Thursday, May 13, 2010

From gurukul to shishyakul: for better or for worse?

There's been a major shift in the Indian education system of today. A change that is growing on us like a bad habit. Gradually, stealthily, unknown to us. And all of us, educators, students and parents are falling prey to it.

The gurukul mindset has been completely taken over by the shishyakul mindset. In the most basic sense, the shisyakul mindset can be defined as one that is designed to please the shisya, that is the student. And so, everyone concerned expends their resources on wooing the shisysa and his parents. What follows are fancy schools complete with trimmings like a sprawling ground, cafeteria, plush AC buildings, wi-fi classrooms, the works. What also follows is a convenient negligence to the school's core competency area, that of imparting knowledge. The students learn swimming, basketball, theatre, eat burgers and chow, and learn to work on fancy laptops, but flounder helplessly when asked to perform some quick mental math.

Ultimately, the class that comes out of the educational institution sadly lacks in the most crucial aspect of education: fundamental knowledge. Eventually, the whole economy gets short-changed, because there's a paucity of talent. This is the case everywhere. If the IT honchos crib about the short supply of good people, so do the engineering, science, arts and crafts people.

But all's not lost. We can still rectify the situation, where knowledge comes first and the co curricular activities remain co-curricular, instead of taking over the reins from knowledge. For this, the institutions have to focus more on developing a pool of qualified, experienced teachers, the gurus, who consider imparting knowledge as their first duty. Teachers should focus more on knowledge and teaching well. Students should concentrate more on learning and doing it well. And parents should spend more on sound education than on sound lifestyles in schools.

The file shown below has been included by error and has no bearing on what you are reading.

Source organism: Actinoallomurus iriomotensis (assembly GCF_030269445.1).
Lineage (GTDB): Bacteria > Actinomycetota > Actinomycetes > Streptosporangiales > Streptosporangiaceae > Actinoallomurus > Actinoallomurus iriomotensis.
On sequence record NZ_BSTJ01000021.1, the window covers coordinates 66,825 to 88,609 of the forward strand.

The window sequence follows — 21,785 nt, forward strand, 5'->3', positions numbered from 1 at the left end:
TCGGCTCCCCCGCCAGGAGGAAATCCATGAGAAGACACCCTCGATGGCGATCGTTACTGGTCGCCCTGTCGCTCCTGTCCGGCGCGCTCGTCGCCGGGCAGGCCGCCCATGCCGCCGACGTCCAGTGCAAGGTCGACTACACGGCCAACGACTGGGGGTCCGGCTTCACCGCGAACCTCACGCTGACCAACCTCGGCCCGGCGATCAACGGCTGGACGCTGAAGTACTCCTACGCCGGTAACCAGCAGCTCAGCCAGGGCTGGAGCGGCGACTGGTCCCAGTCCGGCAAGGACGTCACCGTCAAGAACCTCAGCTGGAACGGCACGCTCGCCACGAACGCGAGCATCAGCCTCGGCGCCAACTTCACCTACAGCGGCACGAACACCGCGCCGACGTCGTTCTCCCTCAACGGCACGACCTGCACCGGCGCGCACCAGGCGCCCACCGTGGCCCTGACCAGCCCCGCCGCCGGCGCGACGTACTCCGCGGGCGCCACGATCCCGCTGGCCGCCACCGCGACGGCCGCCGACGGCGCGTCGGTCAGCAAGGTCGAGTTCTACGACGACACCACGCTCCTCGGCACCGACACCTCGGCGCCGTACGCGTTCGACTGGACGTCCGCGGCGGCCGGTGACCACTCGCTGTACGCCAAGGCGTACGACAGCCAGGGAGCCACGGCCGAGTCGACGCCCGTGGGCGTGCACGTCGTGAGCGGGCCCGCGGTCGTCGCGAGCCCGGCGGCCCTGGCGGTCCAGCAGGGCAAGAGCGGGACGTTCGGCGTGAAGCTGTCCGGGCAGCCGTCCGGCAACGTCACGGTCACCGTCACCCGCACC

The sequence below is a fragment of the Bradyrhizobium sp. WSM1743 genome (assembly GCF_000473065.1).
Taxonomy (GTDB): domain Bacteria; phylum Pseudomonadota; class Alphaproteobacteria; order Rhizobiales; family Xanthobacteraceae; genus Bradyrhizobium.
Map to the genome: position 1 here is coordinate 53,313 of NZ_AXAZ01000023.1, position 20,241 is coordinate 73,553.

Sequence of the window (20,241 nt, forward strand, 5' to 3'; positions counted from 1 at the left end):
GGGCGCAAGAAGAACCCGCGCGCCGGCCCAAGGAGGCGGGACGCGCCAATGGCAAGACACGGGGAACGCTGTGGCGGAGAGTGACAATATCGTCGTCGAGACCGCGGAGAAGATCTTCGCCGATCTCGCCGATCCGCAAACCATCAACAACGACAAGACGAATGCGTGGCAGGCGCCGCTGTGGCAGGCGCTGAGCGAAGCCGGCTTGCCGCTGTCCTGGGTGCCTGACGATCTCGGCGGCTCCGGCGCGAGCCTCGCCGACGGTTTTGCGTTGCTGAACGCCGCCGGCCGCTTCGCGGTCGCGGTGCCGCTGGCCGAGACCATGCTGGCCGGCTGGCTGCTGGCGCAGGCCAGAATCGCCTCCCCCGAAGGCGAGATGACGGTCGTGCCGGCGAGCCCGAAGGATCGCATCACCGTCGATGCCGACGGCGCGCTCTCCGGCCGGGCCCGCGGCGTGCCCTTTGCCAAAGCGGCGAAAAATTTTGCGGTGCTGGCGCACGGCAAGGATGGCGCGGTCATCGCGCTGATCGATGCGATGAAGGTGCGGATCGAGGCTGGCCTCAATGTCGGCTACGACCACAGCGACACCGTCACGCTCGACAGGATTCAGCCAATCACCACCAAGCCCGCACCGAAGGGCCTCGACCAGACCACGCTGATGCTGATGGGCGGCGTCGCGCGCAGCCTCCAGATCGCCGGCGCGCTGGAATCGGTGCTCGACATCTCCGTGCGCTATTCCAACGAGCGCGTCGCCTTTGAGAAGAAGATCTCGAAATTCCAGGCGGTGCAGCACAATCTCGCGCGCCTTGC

Conscience, it is said, is our main teacher. It tells us when we are going wrong. Time folks, to nudge our sleeping conscience awake. Time to hear the alarm bells ringing. Time to get our education fundas back on track.

Wednesday, May 12, 2010

Recipe for a great ad

Ad khichdi - On a platter.

Once upon a time, when I was a fresh faced, young copywriter, my boss told me a secret to keep clients happy. Said he, "Always have two ideas - one for your client and one for his customer'. Confused thoroughly, asked I of him, "Sir, but doesn't the client want what his customer wants?"

The boss replied haughtily, "You will find out soon".

Off we went to the client with two ideas. One for him and one for his customer. We put both on the table. The client peered at them from above his rimless peepers. He looked at one, then at another. Then again at the first one and then the second. Then after a precious 60 minutes had flown from the clock above his head, he looked at us and gave his verdict. "I like the visual in this. But I like the line in that. Now go and put these two together and make me a third. "

My boss looked at me and I at him. We both nodded knowingly. Picked up the two ads, went back and like seasoned chefs got down to cooking the khichdi. We chopped and added, and added and chopped, then blended it all together and lo and behold! The khichdi was ready.

The client looked at it, stroked his French beard and smiled. "Now, you have got it", said he.
We beamed. We had done it. Yet again.

Rustled up the perfect ad khichdi. Loved by the client. My boss. His boss. And the client's customer............hopefully.